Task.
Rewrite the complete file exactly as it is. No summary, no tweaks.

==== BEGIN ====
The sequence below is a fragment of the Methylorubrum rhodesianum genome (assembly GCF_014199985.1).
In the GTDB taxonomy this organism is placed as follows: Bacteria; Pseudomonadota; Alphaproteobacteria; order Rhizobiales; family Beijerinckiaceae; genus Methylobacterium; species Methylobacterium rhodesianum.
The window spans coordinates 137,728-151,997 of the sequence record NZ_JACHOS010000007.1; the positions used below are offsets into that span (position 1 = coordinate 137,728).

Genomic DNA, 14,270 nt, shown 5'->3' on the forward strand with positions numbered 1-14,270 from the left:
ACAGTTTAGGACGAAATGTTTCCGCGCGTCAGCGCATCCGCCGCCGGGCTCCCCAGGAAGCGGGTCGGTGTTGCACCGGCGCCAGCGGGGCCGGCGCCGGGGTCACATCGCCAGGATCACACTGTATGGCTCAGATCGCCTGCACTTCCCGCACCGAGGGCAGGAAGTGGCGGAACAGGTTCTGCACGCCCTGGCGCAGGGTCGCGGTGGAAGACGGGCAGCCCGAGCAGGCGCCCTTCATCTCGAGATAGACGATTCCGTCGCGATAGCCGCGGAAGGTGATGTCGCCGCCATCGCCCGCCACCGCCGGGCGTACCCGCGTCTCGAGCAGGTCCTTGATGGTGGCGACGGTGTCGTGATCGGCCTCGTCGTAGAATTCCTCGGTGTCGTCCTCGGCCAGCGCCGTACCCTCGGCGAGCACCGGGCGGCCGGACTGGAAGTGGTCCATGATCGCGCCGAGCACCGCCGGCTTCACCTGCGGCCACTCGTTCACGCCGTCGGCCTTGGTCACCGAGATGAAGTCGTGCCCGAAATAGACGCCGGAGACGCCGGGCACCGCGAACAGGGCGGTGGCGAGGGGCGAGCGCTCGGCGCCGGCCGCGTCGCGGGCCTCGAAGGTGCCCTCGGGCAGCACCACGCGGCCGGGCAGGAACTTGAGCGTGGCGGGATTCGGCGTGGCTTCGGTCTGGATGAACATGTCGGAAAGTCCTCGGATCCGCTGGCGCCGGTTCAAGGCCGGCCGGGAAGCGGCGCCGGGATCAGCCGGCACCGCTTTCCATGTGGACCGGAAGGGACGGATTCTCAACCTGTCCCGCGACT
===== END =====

The sequence below is a fragment of the Methylorubrum rhodesianum genome (assembly GCF_014199985.1).
In the GTDB taxonomy this organism is placed as follows: Bacteria; Pseudomonadota; Alphaproteobacteria; order Rhizobiales; family Beijerinckiaceae; genus Methylobacterium; species Methylobacterium rhodesianum.
The window spans coordinates 137,728-151,997 of the sequence record NZ_JACHOS010000007.1; the positions used below are offsets into that span (position 1 = coordinate 137,728).

Genomic DNA, 14,270 nt, shown 5'->3' on the forward strand with positions numbered 1-14,270 from the left:
ACAGTTTAGGACGAAATGTTTCCGCGCGTCAGCGCATCCGCCGCCGGGCTCCCCAGGAAGCGGGTCGGTGTTGCACCGGCGCCAGCGGGGCCGGCGCCGGGGTCACATCGCCAGGATCACACTGTATGGCTCAGATCGCCTGCACTTCCCGCACCGAGGGCAGGAAGTGGCGGAACAGGTTCTGCACGCCCTGGCGCAGGGTCGCGGTGGAAGACGGGCAGCCCGAGCAGGCGCCCTTCATCTCGAGATAGACGATTCCGTCGCGATAGCCGCGGAAGGTGATGTCGCCGCCATCGCCCGCCACCGCCGGGCGTACCCGCGTCTCGAGCAGGTCCTTGATGGTGGCGACGGTGTCGTGATCGGCCTCGTCGTAGAATTCCTCGGTGTCGTCCTCGGCCAGCGCCGTACCCTCGGCGAGCACCGGGCGGCCGGACTGGAAGTGGTCCATGATCGCGCCGAGCACCGCCGGCTTCACCTGCGGCCACTCGTTCACGCCGTCGGCCTTGGTCACCGAGATGAAGTCGTGCCCGAAATAGACGCCGGAGACGCCGGGCACCGCGAACAGGGCGGTGGCGAGGGGCGAGCGCTCGGCGCCGGCCGCGTCGCGGGCCTCGAAGGTGCCCTCGGGCAGCACCACGCGGCCGGGCAGGAACTTGAGCGTGGCGGGATTCGGCGTGGCTTCGGTCTGGATGAACATGTCGGAAAGTCCTCGGATCCGCTGGCGCCGGTTCAAGGCCGGCCGGGAAGCGGCGCCGGGATCAGCCGGCACCGCTTTCCATGTGGACCGGAAGGGACGGATTCTCAACCTGTCCCGCGACT